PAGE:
In the novel The Scarlet Letter by Nathaniel Hawthorne, Hester Prynne, a young women who is tried for adultery, is sentenced to wear a red colored letter “A” upon her chest. She lives in a secluded house in the woods away from the rest of the Puritan society with her baby girl. Both Hester and her daughter are looked down upon because they are seen as sinners. I feel like everyone at some point in time has been through the same thing as Hester. We all as individuals have our own quirks and things that make us special, and we just have to learn to embrace them. Hester, regardless of her sins, stays faithful and openly bears the scarlet letter. She doesn’t ever see it as a pain or trouble; she accepts it and moves on with her life, focusing on her child and hobby of sewing.
Like Hester, writer Richard Rodriguez is isolated from society. In his essay Aria: A Memoir of a Bilingual Childhood, Rodriguez writes about being a Mexican-American immigrant going to school and growing up in a all-white neighborhood. Rodriguez described his childhood: “In this world so big, I was a foreigner.” He writes about how he felt in his community, feeling like he was an outcast for not being able to speak English. Rodriguez feels that his wasn’t truly an American citizen until he transitioned from Spanish to English, or what he calls the “public language.” He accepts that he is different from his community, but he then alters himself to fit in. Many people would consider this outrageous to conform and give up what makes you an individual, but I realized after reading this essay that this is what people today typically do. We all change ourselves and conform to what we see as “acceptable” in society, regardless of what we think of ourselves. We put on makeup to enhance our faces, we wear certain clothing to make us look more pleasing, and we act in a way that makes us seem “cool.”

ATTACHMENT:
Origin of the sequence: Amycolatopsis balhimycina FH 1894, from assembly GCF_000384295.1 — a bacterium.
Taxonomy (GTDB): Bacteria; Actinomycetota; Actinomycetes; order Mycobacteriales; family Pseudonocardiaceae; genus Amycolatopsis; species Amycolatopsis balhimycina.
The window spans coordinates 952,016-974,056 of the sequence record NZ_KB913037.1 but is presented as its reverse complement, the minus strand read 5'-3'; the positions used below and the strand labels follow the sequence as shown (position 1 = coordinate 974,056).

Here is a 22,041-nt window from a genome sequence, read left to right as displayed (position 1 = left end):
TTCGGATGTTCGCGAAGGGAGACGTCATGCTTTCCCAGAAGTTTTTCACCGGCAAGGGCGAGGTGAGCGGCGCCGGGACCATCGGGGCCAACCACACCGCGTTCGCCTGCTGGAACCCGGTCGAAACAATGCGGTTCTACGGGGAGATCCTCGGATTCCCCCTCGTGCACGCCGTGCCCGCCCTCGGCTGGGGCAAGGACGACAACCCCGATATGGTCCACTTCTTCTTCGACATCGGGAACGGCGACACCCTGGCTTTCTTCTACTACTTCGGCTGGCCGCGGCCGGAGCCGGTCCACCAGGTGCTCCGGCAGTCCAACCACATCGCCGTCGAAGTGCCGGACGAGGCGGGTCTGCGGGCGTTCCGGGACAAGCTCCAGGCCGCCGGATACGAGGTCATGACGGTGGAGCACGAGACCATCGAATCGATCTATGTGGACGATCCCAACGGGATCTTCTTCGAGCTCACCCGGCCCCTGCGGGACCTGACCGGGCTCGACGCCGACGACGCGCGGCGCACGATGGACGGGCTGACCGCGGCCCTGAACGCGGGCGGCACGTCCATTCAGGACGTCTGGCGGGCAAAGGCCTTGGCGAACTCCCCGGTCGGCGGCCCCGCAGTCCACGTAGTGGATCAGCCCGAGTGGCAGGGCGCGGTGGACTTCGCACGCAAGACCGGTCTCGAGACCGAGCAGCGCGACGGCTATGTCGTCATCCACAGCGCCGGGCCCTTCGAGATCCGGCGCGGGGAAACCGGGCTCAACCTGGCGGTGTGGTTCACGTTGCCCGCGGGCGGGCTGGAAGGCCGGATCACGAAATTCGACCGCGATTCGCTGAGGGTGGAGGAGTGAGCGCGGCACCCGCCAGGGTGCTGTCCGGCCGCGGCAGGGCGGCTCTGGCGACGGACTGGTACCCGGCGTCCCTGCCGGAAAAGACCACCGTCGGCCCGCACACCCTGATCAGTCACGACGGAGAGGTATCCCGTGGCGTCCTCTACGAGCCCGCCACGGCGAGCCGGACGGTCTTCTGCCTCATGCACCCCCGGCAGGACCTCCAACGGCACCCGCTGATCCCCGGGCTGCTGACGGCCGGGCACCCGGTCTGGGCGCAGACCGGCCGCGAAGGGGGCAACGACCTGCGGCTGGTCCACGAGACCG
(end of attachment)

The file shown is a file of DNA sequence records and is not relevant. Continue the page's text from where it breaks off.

In addition, nowadays many of us are fed up with social media. A lot of people use Facebook, Twitter, and Instagram as a tool to see if they “fit it” or are accepted in their group of friends. In his essay Facebook Friendonomics, Scott Brown discusses how many of us believe we have real friends, but in reality we only have cyber pals whose existence is just mere pixels through a screen. For instance, you may have a thousand friends, but in reality you probably have nine-hundred ninety-nine acquaintances. When I first made my Facebook account, I recall the reason I did so was because my mother needed a FarmVille friend to help her grow crops and unlock in-game progress. That is what the community has become: though called “social” media, we are not truly interacting with each other. We stare at a bright screen for the majority of our day in an attempt to find “happiness.” I personally believe that face-to-face communication is much more valuable than social media. I even find myself unknowingly competing with my friends to see who can gain the most Twitter followers or “likes” on Instagram. This is how media and society works: you have to have the most followers and likes to be something. How can we expect to feel content with ourselves if we keep competing with everybody around us?
I realize that I’m no different than those around me. Everyone has their flaws, and different things that make them unique. We are all individuals living in a society that expects nothing but perfection and beauty. We battle it out to see who has the greatest following on social media. We mindlessly add as many people as we can to lift our image. Yet, we neglect to realize that we are all basically the same inside. Society can be the kindest friend or the ugliest monster: it can either lift your spirits and boost your confidence, or it can break you down and diminish all the self-admiration you have. Society has the power to transform and change you into a totally different person. Many lose themselves trying to make their image seem acceptable to the rest of the world. Hester never quit being herself, she was upfront with her sin. She knows she doesn’t need to change her ways and beg her community for forgiveness. In fact, Hester’s sin is what brought her pure happiness and peace: caring for her daughter. Each of us have to take a firm hold of reality and never let go; we as individuals don’t have to change ourselves to make others happy. They only person you really need to impress is yourself.